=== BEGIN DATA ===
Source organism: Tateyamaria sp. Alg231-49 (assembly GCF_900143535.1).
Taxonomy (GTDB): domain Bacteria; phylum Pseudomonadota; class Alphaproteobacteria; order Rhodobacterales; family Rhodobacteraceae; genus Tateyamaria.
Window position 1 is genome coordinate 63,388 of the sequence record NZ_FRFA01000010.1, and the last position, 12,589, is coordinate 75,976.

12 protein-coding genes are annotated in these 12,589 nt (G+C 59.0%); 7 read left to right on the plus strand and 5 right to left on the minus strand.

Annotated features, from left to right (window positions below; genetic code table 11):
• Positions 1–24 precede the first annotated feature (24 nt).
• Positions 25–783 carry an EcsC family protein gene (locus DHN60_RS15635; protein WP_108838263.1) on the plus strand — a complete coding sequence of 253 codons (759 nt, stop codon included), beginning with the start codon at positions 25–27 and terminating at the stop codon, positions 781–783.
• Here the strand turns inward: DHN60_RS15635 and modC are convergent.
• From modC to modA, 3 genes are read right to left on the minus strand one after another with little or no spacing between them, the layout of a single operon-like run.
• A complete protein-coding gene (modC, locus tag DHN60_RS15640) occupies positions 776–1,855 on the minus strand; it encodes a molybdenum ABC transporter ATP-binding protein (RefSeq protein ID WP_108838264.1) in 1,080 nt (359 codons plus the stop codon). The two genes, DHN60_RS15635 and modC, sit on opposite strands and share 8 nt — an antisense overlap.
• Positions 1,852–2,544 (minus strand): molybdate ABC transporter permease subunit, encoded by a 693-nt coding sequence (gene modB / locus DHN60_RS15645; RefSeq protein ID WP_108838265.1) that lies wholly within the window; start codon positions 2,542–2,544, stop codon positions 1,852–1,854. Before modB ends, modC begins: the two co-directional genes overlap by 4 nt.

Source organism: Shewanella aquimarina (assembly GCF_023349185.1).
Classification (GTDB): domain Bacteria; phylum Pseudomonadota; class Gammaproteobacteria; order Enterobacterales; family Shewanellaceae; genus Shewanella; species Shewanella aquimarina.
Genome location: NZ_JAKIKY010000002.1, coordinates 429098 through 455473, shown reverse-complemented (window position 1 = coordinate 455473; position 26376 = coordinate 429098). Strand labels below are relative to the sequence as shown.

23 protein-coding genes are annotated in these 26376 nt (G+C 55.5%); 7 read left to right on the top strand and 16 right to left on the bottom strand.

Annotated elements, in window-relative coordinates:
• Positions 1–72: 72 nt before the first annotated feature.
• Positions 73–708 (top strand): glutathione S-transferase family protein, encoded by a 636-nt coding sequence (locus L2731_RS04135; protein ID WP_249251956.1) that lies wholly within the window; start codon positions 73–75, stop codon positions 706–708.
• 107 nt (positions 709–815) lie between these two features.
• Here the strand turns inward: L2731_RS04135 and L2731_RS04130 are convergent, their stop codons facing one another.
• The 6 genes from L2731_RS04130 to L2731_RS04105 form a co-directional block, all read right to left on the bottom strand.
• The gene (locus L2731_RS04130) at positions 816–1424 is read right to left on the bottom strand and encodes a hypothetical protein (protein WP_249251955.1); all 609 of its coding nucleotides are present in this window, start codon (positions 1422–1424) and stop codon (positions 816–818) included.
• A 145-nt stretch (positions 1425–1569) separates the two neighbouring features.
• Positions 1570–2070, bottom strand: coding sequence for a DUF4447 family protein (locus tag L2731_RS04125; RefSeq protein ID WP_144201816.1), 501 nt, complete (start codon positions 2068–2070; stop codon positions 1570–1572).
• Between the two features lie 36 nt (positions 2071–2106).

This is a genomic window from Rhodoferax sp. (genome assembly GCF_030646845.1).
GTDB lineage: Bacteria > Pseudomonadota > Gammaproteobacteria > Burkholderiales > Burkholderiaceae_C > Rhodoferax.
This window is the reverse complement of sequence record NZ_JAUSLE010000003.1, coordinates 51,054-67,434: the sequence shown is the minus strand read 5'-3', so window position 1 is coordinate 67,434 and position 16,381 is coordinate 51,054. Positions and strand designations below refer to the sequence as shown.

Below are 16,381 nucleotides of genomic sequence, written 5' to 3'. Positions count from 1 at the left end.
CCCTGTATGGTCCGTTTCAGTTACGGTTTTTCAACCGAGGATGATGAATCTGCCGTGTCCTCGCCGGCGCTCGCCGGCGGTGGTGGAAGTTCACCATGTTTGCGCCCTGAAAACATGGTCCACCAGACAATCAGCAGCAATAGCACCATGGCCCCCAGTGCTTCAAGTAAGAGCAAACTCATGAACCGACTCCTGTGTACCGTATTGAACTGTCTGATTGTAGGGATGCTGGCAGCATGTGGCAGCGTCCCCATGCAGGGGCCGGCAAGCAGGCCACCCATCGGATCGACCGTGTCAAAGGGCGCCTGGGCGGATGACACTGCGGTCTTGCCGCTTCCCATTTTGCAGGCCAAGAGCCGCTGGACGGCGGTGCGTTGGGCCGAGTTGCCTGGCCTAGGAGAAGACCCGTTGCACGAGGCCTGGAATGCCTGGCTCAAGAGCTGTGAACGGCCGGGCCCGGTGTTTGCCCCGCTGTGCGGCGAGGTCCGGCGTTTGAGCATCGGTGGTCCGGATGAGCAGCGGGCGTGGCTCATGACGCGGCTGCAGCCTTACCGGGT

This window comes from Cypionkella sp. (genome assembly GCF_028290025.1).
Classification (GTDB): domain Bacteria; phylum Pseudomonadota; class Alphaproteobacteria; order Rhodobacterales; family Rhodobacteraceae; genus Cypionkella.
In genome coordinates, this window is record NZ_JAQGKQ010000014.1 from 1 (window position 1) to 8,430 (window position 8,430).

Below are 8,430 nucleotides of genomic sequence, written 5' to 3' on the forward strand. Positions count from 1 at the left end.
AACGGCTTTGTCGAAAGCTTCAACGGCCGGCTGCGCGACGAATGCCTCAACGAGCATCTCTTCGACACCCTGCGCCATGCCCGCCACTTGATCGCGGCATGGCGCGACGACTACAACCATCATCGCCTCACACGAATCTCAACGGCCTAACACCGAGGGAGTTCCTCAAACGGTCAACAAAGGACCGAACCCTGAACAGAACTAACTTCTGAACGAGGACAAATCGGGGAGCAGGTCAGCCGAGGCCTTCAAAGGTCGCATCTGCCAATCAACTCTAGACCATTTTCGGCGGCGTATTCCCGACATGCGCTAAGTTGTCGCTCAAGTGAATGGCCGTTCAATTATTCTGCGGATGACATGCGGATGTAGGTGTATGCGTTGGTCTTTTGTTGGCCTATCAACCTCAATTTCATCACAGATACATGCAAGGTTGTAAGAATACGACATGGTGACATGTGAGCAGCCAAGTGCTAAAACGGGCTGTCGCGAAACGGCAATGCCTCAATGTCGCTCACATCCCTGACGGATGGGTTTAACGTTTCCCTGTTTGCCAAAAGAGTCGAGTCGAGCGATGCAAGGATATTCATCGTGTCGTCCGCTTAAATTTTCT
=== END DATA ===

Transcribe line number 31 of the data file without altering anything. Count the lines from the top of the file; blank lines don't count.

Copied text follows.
This window comes from Cypionkella sp. (genome assembly GCF_028290025.1).